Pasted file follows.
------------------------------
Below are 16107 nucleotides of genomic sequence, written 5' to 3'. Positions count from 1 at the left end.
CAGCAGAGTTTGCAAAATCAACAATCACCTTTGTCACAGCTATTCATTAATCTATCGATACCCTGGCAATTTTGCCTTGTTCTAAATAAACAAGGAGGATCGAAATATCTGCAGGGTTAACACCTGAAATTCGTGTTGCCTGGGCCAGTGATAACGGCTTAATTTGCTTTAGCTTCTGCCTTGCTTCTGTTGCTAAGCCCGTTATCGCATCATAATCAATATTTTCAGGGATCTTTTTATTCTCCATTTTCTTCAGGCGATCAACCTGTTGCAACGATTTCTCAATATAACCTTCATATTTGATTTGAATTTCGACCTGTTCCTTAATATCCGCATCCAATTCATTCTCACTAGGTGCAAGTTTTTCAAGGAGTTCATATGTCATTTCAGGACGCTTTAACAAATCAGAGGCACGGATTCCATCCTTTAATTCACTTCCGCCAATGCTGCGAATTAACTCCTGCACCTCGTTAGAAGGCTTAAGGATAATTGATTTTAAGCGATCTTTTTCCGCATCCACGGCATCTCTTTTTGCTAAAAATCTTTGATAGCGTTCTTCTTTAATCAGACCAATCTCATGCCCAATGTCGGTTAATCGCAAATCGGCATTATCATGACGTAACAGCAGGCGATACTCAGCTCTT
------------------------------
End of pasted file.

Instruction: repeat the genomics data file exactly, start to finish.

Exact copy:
Below are 16107 nucleotides of genomic sequence, written 5' to 3'. Positions count from 1 at the left end.
CAGCAGAGTTTGCAAAATCAACAATCACCTTTGTCACAGCTATTCATTAATCTATCGATACCCTGGCAATTTTGCCTTGTTCTAAATAAACAAGGAGGATCGAAATATCTGCAGGGTTAACACCTGAAATTCGTGTTGCCTGGGCCAGTGATAACGGCTTAATTTGCTTTAGCTTCTGCCTTGCTTCTGTTGCTAAGCCCGTTATCGCATCATAATCAATATTTTCAGGGATCTTTTTATTCTCCATTTTCTTCAGGCGATCAACCTGTTGCAACGATTTCTCAATATAACCTTCATATTTGATTTGAATTTCGACCTGTTCCTTAATATCCGCATCCAATTCATTCTCACTAGGTGCAAGTTTTTCAAGGAGTTCATATGTCATTTCAGGACGCTTTAACAAATCAGAGGCACGGATTCCATCCTTTAATTCACTTCCGCCAATGCTGCGAATTAACTCCTGCACCTCGTTAGAAGGCTTAAGGATAATTGATTTTAAGCGATCTTTTTCCGCATCCACGGCATCTCTTTTTGCTAAAAATCTTTGATAGCGTTCTTCTTTAATCAGACCAATCTCATGCCCAATGTCGGTTAATCGCAAATCGGCATTATCATGACGTAACAGCAGGCGATACTCAGCTCTT